Margaret Frye ‘20

Learning to speak for those who can’t
UNH veterinary technology major Margaret Frye '20

Margaret Frye '20 is a veterinary technology major from New Bern, North Carolina. Her childhood dog Alice gave her the chance to see firsthand the profound impact that pets can have on the lives of their humans, and she the motivating force behind Margaret’s chosen course of study.

COLSA: What has made UNH the right fit for you?

Margaret Frye: When I was a senior in high school, UNH appealed to me because it offered a college experience with small and personal classes. I was able to explore many interests in my first year. I lived in North Carolina at the time and the state has many fantastic schools, but I wanted agriculture and sports and UNH offered me the best of both worlds as opposed to choosing just one.

COLSA: Why did you choose your major?

Margaret: I chose veterinary technology because of my first dog. Her name was Alice, and she was a brown and white Papillion with a little cat marking on her forehead. Alice was a little diva in a small body and loved herself more than anything. She was also my best friend and since we were both adopted, we related on so many levels. She needed a home, and I needed someone to talk to. Alice taught me how to love.

When I was going into high school making a transition in my life, Alice passed away due to an autoimmune disease. When I lost Alice, I decided that I wanted to help animals as much as I could. Animals can't talk to us, but it doesn't mean they can't communicate. I look at being a veterinary technician as being the voice for them.

COLSA: Any advice for students interested in your major?

Margaret: Having good time management and study skills are crucial. Have fun but know when you need to scale back. I wish I learned that sooner. When I was a freshman, I took 15 credits and 5 classes. I ended up finishing my freshman year with a 2.8 GPA. Now as a senior and full-time student I work 20 hours a week, four days a week. I couldn’t do it without the ability to manage my time and study efficiently.

Make time for friends because friends are there for you when it’s 2am in the library and you need to let off steam. Friends will help you create the memories that last a lifetime. I would also advise incoming students to not be afraid of their professors. Office hours are a great way to talk about the stress, ask questions, or just get to know faculty.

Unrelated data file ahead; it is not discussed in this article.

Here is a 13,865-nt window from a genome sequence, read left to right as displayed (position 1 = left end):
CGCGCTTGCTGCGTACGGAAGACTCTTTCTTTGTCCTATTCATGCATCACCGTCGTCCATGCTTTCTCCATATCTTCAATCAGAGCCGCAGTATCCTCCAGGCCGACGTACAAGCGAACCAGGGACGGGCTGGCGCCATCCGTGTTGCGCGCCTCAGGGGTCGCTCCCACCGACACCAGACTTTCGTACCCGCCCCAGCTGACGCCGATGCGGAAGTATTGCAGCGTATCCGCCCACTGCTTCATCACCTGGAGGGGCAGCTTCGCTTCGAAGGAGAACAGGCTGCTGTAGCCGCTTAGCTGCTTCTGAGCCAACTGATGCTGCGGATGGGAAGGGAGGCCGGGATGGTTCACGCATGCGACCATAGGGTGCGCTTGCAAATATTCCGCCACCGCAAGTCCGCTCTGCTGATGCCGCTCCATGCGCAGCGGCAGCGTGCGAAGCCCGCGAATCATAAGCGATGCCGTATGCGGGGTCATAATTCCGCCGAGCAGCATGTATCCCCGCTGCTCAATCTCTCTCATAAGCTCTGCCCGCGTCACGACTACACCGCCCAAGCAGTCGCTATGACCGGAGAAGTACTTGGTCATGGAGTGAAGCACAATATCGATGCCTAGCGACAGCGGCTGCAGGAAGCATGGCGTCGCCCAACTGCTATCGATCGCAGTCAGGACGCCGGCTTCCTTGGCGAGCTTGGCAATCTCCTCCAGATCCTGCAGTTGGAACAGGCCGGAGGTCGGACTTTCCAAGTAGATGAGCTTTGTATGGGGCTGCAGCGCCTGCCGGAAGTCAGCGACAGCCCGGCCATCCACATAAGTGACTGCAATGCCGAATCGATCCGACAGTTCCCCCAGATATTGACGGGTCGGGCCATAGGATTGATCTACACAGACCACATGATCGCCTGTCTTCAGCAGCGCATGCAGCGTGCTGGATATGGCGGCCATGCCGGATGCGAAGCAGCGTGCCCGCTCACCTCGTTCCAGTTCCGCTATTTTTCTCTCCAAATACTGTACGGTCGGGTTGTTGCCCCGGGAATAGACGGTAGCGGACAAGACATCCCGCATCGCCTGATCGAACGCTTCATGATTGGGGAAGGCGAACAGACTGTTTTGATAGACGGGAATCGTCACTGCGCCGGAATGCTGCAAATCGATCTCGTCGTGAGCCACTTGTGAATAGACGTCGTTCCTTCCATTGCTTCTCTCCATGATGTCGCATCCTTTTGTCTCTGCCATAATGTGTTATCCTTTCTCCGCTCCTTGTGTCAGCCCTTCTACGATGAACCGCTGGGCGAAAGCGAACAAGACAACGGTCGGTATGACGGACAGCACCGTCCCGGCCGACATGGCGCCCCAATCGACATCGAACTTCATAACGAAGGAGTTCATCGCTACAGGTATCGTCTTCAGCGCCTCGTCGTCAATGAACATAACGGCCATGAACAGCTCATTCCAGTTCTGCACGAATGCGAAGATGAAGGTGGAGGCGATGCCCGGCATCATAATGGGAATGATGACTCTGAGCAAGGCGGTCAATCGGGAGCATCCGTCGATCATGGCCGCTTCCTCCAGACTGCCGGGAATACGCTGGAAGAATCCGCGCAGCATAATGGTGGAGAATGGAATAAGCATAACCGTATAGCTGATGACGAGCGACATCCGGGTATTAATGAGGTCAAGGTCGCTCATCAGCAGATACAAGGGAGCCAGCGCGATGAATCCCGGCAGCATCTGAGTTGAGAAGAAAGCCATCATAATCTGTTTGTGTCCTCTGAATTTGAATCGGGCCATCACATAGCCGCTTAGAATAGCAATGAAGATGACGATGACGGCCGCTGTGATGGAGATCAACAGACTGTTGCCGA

Also, it's okay to make mistakes! Making mistakes is part of learning. Making mistakes is part of life. What you learn from the mistake is what is important.

COLSA: What are you planning to do after graduation?

Margaret: After graduation, the plan is to do small animal practice for a few years, and then work my way up to emergency. Eventually, I would love to go work in Disney's Animal Kingdom Park and help the captive animals the best way I can and hopefully using the knowledge I gain from the Thompson School to make a difference in the animals’ well-being.

COLSA: How is UNH preparing you to achieve your goals?

Margaret: UNH has prepared me socially, academically, and mentally. When I was a freshman, I had to learn how to be social and live with another person. I also had to learn how to deal with conflict and to stand up for myself. Academically, UNH pushed me hard with animal anatomy and learning as many dog and cat breeds as I possibly could. Mentally, being in college made me grow up, I didn't ask permission from my parents to go to a sporting event or go to a friend's dorm. Having independence to make my own choices helped me learn what I wanted and how to achieve it.

COLSA: What do you love most about UNH?

Margaret: I love everything about UNH. I know it's cliche but I love the atmosphere, I love hockey season and I love having an unlimited food plan. I mean who doesn't want to eat all the time?  UNH also has the agriculture aspect which is what I was looking for in a college.

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